fingers crossed behind back close upReason #3: The company’s promised time frame cannot be guaranteed because the process cannot be rushed. The outreach, engagement and trust building that comprise successful social media marketing take time; for the company to represent its “strategy” as a quick road to success is disingenuous and misleading.

As an interesting aside, I also noticed this company’s promise to build large numbers of fans/followers for the social media profiles it would set up for its clients.  Intrigued, I visited its Facebook business page.  The site boasted several thousand fans.  Wow!  Yet the vast majority of page posts bore a smattering of likes or comments by the same few people.  Employees, perhaps?  Made me wonder…

The only possible conclusion to draw from this experience is that messages we receive which promise the world for the price of a cup of coffee are not to be taken seriously.  Those who send such paraphernalia devalue the social media marketing industry and make the credible businesses in the field look bad.  And anyone on the receiving end of such nonsense who takes the bait will undoubtedly wind up paying much more than promised and receiving much less than guaranteed.  It is best to remember the old adage “If it looks too good to be true, it IS.”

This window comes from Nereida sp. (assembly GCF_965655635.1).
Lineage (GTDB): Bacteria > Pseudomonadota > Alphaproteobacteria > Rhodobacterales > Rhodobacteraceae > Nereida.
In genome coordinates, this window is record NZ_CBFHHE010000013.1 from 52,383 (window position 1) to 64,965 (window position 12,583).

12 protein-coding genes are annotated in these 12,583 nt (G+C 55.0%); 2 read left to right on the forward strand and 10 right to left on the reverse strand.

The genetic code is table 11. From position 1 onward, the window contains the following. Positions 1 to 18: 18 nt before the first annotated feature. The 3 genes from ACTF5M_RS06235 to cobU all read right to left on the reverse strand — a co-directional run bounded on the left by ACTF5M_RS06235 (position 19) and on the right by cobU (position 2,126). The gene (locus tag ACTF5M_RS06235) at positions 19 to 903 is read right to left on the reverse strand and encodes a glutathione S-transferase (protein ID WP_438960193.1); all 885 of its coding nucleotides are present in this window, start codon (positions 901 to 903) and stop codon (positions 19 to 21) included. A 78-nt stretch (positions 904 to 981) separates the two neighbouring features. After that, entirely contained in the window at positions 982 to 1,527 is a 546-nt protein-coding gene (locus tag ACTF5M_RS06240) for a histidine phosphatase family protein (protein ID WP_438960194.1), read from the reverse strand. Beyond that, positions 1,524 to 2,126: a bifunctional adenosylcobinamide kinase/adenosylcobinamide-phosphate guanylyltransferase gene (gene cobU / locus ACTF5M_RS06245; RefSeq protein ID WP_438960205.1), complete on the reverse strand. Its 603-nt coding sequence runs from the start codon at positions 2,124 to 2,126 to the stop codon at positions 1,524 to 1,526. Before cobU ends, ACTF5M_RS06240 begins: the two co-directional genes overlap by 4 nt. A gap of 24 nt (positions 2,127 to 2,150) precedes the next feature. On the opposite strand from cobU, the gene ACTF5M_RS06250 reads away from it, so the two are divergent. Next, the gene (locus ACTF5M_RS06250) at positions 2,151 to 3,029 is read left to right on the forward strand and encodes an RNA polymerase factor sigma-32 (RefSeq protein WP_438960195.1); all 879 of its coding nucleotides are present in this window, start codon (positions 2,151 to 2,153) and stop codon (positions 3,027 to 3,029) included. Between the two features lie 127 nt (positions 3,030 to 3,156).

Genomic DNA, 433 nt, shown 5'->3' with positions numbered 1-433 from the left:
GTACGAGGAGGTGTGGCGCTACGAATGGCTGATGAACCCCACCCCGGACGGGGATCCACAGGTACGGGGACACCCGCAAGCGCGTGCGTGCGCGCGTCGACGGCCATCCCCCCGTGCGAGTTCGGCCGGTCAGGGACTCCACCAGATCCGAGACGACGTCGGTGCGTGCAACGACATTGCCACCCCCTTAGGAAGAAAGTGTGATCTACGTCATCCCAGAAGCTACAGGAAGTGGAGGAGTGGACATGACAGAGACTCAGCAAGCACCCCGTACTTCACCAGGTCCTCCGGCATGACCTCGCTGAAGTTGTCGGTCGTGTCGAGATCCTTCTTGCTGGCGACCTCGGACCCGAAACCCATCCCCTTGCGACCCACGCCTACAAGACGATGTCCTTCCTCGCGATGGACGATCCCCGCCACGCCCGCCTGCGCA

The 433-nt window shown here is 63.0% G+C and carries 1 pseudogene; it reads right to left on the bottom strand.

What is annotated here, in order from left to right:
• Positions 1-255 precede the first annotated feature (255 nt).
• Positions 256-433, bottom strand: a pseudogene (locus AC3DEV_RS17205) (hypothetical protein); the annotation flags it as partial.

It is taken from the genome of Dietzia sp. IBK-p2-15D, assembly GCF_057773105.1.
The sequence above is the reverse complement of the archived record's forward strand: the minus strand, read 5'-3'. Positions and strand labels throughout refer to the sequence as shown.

How do you handle messages like the one discussed here?  What do you tell your clients if they approach you after having received one?  Please share your thoughts in the comments section below!

Broken Promises pic for blog post mildly touched up with watermark  5 27 2013


4 thoughts on “3 Reasons Too-Good-to-be-True Social Media Promises are Just That

  1. Oh, myyyyyy……

    First, this ad is definitely written by someone not fluent in English. Second, some of those items are quite vague.

    Past the grammar, there is something wrong with almost every item on that list. Either it is not defined, it would bring no value, or the method in which it would be delivered is questionable.